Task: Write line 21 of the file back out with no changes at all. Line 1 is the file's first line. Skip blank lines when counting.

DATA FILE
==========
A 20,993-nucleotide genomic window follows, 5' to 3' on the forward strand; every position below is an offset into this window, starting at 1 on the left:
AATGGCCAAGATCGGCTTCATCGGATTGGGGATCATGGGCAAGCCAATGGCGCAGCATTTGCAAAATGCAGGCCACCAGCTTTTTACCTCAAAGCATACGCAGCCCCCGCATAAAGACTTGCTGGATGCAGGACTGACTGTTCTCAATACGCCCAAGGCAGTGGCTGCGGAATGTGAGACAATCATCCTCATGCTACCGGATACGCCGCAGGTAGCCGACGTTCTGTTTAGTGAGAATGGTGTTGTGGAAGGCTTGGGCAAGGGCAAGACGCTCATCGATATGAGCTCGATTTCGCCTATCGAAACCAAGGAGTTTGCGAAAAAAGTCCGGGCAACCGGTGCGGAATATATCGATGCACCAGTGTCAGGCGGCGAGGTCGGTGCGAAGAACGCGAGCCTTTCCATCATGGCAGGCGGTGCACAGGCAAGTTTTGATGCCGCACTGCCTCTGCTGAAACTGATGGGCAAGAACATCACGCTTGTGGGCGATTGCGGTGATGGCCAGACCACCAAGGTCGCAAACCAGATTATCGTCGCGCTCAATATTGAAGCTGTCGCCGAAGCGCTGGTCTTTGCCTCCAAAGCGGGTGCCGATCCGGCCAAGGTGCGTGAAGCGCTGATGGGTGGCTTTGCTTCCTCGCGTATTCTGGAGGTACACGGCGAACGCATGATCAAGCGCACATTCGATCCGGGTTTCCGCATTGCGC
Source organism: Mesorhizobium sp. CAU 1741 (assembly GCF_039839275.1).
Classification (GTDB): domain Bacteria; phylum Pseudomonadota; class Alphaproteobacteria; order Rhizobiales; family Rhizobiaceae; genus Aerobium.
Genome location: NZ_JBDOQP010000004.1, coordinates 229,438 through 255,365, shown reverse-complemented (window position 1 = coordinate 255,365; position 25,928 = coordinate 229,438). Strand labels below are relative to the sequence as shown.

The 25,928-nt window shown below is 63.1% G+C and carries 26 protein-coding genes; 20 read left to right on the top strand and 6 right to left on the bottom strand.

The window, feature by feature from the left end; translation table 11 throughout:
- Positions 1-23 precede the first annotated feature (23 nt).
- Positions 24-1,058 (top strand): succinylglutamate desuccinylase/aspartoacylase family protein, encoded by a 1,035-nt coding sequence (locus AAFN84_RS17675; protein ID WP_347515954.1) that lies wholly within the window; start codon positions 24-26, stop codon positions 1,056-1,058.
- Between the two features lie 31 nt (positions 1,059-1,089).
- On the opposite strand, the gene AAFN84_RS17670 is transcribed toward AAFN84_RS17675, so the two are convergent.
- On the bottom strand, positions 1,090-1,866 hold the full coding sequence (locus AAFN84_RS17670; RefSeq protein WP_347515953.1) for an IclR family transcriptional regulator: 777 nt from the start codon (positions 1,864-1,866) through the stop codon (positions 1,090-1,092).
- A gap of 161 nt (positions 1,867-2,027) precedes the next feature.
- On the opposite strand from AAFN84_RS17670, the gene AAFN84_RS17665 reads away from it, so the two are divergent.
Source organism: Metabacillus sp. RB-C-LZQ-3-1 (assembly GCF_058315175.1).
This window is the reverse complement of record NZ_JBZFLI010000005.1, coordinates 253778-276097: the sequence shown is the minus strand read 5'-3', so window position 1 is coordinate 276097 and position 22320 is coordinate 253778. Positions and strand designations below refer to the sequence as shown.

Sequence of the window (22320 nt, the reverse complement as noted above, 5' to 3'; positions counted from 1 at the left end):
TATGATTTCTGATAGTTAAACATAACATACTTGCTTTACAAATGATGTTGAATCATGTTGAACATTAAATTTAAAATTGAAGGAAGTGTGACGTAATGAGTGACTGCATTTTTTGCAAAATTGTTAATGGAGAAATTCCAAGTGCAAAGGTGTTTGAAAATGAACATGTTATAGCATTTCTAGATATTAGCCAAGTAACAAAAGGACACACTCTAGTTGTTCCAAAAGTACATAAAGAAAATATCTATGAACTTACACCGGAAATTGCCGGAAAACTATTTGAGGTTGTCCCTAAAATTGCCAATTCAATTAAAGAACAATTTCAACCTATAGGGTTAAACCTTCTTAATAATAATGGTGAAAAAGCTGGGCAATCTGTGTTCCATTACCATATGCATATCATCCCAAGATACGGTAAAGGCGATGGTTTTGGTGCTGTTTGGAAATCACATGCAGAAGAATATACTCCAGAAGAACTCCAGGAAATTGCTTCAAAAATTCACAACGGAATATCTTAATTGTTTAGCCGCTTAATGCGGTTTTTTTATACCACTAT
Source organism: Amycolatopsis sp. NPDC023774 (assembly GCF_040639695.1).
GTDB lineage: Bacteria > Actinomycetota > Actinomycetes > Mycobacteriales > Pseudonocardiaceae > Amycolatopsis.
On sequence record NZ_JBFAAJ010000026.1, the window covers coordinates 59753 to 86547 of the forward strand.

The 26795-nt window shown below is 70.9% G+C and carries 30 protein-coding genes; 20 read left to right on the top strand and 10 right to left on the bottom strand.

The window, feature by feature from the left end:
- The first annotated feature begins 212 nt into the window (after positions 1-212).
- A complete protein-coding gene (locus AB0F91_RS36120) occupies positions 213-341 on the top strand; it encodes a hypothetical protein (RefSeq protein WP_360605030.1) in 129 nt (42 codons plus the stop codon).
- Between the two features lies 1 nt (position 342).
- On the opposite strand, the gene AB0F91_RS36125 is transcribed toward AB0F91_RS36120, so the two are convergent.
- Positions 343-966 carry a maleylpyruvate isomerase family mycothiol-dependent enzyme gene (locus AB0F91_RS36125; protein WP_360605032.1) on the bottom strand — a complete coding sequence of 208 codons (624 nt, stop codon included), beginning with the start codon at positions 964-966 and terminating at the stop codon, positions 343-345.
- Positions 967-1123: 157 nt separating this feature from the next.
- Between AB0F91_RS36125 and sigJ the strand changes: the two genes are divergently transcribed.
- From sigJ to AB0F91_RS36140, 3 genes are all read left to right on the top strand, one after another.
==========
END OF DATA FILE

On sequence record NZ_JBFAAJ010000026.1, the window covers coordinates 59753 to 86547 of the forward strand.